Each year, on or near March 24, the Mille Lacs Band celebrates a holiday recognizing the 1999 Supreme Court decision affirming Anishinaabe rights to hunt, fish, and gather in the territory ceded by the Treaty of 1837.
But this year, Commissioner of Natural Resources Bradley Harrington decided to mark the 20th anniversary of that historic occasion with a three-day festival.
On Wednesday, March 20, DNR staff devoted their day to educating the next generation — who weren’t yet born in 1999 — on the importance of the case, as well as the cultural practices and knowledge that underlie the exercise of treaty rights.
Students from Nay Ah Shing, Isle, Onamia, Minisinaakwaang, and Pine Grove schools came to Grand Casino Mille Lacs for fun and learning. They heard stories told by Elder Natalie Weyaus, practiced casting with Biologist Carl Klimah, played the moccasin game with Archivist Mike Wilson, drank cedar and rose hip tea prepared by Ethnobotanist Linda Waataa’b Bishop, learned about hemp with Agriculture Coordinator Jonathan Houle, and built wind generators with Andy and Li Boyd of the Environmental Program. Jordan Williams worked with the kids to make spearing decoys, and Perry Bunting and Chad Weiss showed off their wood duck houses.
The tribal DNR was joined by Great Lakes Fish and Wildlife Commission staff, Erin Fallon of the Minnesota DNR, master carver Jerome LaBarge of Lac du Flambeau, and vendors selling traditional artwork.
On Thursday, March 21, Jason Schlender, Vice Chairman of the Lac Courte Oreilles Band and Chairman of the Voigt Task Force, gave a fascinating presentation titled "Gaa-Pazagwadininjig: The Ones That Are Stood Up."
Jason spoke of how the 1999 5-4 Supreme Court decision paved the way for a "cultural renaissance." He cited several examples:
Language revitalization efforts through GLIFWC and tribal schools,
The Sandy Lake Mikwendaagoziwag (We remember them) ceremony commemorating the Sandy Lake Tragedy of 1850,
The Healing Circle Run/Walk held each summer to bring together the region’s Ojibwe bands,
Writing and artistic expression by Anishinaabe including Anton and David Treuer, Brenda Child, Steve Premo, Sarah Howes, Lee Obizaan Staples, and Chato Gonzalez.
He emphasized the importance of Obizaan and Chato’s work on funerals and drum ceremonies, saying it is crucial to document those traditions.
Jason also summarized the history of treaty rights decisions that led to the Mille Lacs case, from legal challenges to citations in the 1960s and ’70s, to the Voigt Decision in 1983 affirming the rights of Ojibwe to harvest in ceded territories in Wisconsin.
On Friday, March 22, the Band government closed at noon so employees could attend lunch and an afternoon celebration.
Chief Executive Melanie Benjamin recognized the anniversary by remembering those who fought long and hard in the treaty lawsuit, which was filed in 1990 and finally resolved in 1999.
“March 24, 1999 is a date the Band will never forget," said Melanie. "On this day, we are reminded of our courageous leaders who fought this battle all the way to the U.S. Supreme Court, showing generations to come that our tribal sovereignty and inherent rights must never be compromised. Twenty years later, Mille Lacs Band members proudly exercise our treaty rights, and we will continue to teach our youth our traditional ways for many years to come.”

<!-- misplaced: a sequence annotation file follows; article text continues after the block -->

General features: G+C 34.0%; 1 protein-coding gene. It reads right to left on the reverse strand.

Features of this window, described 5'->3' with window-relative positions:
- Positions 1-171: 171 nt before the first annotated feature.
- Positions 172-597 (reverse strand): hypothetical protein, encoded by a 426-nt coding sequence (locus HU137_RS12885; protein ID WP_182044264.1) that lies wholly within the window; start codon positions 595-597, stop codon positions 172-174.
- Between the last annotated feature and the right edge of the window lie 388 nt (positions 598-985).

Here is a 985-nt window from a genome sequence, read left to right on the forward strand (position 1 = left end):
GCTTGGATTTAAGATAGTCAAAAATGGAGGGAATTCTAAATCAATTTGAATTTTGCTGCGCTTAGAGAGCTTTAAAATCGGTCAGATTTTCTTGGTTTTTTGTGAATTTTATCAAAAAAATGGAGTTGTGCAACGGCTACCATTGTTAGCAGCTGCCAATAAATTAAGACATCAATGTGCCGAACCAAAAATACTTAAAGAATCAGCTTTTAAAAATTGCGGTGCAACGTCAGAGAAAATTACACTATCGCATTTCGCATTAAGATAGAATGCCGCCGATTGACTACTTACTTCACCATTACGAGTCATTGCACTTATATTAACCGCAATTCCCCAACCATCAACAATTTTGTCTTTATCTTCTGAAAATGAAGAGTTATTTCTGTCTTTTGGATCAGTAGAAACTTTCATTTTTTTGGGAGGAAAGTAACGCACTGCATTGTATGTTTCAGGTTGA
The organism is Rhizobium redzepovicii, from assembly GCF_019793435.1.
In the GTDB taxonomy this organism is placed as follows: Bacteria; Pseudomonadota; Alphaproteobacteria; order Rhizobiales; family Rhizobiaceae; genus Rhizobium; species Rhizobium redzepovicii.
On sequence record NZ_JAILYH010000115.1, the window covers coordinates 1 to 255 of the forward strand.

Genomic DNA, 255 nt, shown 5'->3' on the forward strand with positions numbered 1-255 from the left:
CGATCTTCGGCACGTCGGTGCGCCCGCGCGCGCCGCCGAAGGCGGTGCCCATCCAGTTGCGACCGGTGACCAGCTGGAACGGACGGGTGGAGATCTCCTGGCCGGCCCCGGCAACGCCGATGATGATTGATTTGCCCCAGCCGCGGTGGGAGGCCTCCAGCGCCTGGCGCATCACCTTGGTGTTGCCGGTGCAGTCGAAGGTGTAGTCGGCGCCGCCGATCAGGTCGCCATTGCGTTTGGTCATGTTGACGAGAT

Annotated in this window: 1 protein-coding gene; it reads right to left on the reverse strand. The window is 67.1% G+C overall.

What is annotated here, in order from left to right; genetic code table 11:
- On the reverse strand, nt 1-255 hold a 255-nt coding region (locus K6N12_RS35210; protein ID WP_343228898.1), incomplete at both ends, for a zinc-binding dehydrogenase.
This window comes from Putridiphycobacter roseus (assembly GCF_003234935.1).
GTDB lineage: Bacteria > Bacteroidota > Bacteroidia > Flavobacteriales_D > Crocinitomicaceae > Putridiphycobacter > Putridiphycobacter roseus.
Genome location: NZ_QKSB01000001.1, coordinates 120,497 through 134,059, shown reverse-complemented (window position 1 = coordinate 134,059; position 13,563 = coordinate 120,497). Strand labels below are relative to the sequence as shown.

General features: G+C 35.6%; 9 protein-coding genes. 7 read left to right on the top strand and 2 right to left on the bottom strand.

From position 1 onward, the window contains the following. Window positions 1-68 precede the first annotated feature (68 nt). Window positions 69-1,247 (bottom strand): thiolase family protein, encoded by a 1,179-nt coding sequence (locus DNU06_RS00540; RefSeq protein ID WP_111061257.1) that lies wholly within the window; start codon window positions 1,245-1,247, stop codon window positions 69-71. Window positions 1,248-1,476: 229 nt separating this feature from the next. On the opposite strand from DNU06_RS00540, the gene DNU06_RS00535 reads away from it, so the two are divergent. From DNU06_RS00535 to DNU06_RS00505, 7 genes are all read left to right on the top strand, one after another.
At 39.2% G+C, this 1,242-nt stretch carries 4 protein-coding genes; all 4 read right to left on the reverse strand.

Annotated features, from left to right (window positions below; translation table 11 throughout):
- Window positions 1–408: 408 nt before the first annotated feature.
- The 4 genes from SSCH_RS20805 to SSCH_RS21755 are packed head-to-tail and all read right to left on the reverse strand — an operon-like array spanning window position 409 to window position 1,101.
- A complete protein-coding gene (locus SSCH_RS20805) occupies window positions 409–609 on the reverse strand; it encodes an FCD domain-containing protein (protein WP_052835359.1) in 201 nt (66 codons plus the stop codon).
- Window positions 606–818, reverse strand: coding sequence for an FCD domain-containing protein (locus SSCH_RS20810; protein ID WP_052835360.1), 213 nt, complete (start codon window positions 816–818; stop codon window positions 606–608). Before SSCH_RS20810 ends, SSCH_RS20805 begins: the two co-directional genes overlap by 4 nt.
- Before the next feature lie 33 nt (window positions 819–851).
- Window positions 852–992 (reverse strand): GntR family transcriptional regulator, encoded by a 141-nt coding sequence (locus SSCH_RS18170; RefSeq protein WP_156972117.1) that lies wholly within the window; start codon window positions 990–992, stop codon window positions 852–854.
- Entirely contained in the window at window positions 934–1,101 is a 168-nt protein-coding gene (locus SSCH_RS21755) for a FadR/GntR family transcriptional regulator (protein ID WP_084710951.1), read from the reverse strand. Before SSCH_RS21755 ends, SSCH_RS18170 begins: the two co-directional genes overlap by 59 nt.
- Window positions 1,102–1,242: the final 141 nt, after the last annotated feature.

When the news of the verdict came out, the Band held a news conference in District I. “Today, the United States has kept a promise,” Chief Executive Marge Anderson said, “a promise that agreements are meant to be honored, not broken.”
Mille Lacs Band Secretary-Treasurer Herb Weyaus said, “Today my sadness is gone. As a sovereign nation, we accept the responsibility that comes with the Supreme Court’s decision. We have preserved these resources for centuries because they are central to our culture, and we are ready to work with our Band members and our neighbors to protect the natural environment.”
COURT RULES 5-4 IN FAVOR OF MILLE LACS Source: oyez.org.
Facts of the case
Mille Lacs Band of Chippewa Indians ceded land in present-day Minnesota to the U.S. in an 1837 treaty. In return, the U.S. recognized the Mille Lacs Band's inherent hunting, fishing, and gathering rights on the ceded land. An 1850 Executive Order by President Taylor ordered the removal of the Mille Lacs Band and revoked their usufructuary rights. An 1855 treaty set aside reservation lands for the Mille Lacs Band, but did not mention their rights. The Mille Lacs Band sued, seeking a declaratory judgment stating that they retained their usufructuary rights and an injunction to prevent the state's interference with those rights. The District Court ultimately ruled that the Mille Lacs Band retained their usufructuary rights under the 1837 Treaty. The Court of Appeals affirmed. The courts rejected arguments that the 1850 Executive Order abrogated the usufructuary rights guaranteed by the 1837 treaty and that Minnesota's entrance into the Union in 1858 extinguished any Indian treaty rights under the "equal footing doctrine."
Does the Mille Lacs Band of Chippewa Indians have usufructuary rights on land now part of the state of Minnesota?
Yes. In a 5-4 decision, authored by Justice Sandra Day O'Connor, the Court ruled that the Mille Lacs Band of Chippewa Indians does have usufructuary rights that were guaranteed to them by the 1837 Treaty. After an examination of the historical record, the Court held that the 1850 Executive Order was ineffective to terminate Mille Lacs Band's usufructuary rights, that the Mille Lacs Band did not relinquish its 1837 Treaty rights in the 1855 Treaty, and that the Mille Lacs Band's usufructuary rights were not extinguished when Minnesota was admitted to the Union.